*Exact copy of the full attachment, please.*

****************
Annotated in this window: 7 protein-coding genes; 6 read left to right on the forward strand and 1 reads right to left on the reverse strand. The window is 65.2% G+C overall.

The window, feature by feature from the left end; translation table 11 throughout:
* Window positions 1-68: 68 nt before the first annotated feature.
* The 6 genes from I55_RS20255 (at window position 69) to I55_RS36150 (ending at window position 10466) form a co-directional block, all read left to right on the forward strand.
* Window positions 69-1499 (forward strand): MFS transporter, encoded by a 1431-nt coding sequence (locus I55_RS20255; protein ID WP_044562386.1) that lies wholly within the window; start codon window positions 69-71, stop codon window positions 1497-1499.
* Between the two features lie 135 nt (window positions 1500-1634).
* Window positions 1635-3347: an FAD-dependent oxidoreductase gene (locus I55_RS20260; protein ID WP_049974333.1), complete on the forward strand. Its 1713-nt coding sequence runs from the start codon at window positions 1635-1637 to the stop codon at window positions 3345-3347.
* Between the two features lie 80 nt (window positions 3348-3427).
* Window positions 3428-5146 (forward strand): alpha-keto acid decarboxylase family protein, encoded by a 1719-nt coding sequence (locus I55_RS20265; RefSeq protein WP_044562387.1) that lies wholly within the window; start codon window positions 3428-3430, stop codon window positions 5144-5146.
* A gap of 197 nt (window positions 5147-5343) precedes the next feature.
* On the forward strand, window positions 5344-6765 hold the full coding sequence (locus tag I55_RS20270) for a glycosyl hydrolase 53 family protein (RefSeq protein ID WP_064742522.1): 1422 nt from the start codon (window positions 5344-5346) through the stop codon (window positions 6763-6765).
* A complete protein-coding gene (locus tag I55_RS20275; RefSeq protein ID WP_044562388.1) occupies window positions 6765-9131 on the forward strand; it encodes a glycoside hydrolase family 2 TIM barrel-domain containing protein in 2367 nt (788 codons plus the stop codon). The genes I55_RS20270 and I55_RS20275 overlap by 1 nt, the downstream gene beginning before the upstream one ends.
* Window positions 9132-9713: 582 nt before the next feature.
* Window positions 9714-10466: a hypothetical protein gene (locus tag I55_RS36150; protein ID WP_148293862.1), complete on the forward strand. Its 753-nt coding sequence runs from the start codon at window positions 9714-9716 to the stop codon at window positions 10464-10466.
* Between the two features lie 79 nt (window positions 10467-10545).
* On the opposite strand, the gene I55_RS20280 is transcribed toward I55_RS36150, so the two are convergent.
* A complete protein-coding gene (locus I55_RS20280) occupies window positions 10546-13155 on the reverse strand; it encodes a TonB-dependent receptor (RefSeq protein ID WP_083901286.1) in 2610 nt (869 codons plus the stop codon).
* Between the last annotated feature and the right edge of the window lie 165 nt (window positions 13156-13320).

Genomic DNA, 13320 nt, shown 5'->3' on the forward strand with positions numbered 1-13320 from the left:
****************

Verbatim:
Annotated in this window: 7 protein-coding genes; 6 read left to right on the forward strand and 1 reads right to left on the reverse strand. The window is 65.2% G+C overall.

The window, feature by feature from the left end; translation table 11 throughout:
* Window positions 1-68: 68 nt before the first annotated feature.
* The 6 genes from I55_RS20255 (at window position 69) to I55_RS36150 (ending at window position 10466) form a co-directional block, all read left to right on the forward strand.
* Window positions 69-1499 (forward strand): MFS transporter, encoded by a 1431-nt coding sequence (locus I55_RS20255; protein ID WP_044562386.1) that lies wholly within the window; start codon window positions 69-71, stop codon window positions 1497-1499.
* Between the two features lie 135 nt (window positions 1500-1634).
* Window positions 1635-3347: an FAD-dependent oxidoreductase gene (locus I55_RS20260; protein ID WP_049974333.1), complete on the forward strand. Its 1713-nt coding sequence runs from the start codon at window positions 1635-1637 to the stop codon at window positions 3345-3347.
* Between the two features lie 80 nt (window positions 3348-3427).
* Window positions 3428-5146 (forward strand): alpha-keto acid decarboxylase family protein, encoded by a 1719-nt coding sequence (locus I55_RS20265; RefSeq protein WP_044562387.1) that lies wholly within the window; start codon window positions 3428-3430, stop codon window positions 5144-5146.
* A gap of 197 nt (window positions 5147-5343) precedes the next feature.
* On the forward strand, window positions 5344-6765 hold the full coding sequence (locus tag I55_RS20270) for a glycosyl hydrolase 53 family protein (RefSeq protein ID WP_064742522.1): 1422 nt from the start codon (window positions 5344-5346) through the stop codon (window positions 6763-6765).
* A complete protein-coding gene (locus tag I55_RS20275; RefSeq protein ID WP_044562388.1) occupies window positions 6765-9131 on the forward strand; it encodes a glycoside hydrolase family 2 TIM barrel-domain containing protein in 2367 nt (788 codons plus the stop codon). The genes I55_RS20270 and I55_RS20275 overlap by 1 nt, the downstream gene beginning before the upstream one ends.
* Window positions 9132-9713: 582 nt before the next feature.
* Window positions 9714-10466: a hypothetical protein gene (locus tag I55_RS36150; protein ID WP_148293862.1), complete on the forward strand. Its 753-nt coding sequence runs from the start codon at window positions 9714-9716 to the stop codon at window positions 10464-10466.
* Between the two features lie 79 nt (window positions 10467-10545).
* On the opposite strand, the gene I55_RS20280 is transcribed toward I55_RS36150, so the two are convergent.
* A complete protein-coding gene (locus I55_RS20280) occupies window positions 10546-13155 on the reverse strand; it encodes a TonB-dependent receptor (RefSeq protein ID WP_083901286.1) in 2610 nt (869 codons plus the stop codon).
* Between the last annotated feature and the right edge of the window lie 165 nt (window positions 13156-13320).

Genomic DNA, 13320 nt, shown 5'->3' on the forward strand with positions numbered 1-13320 from the left: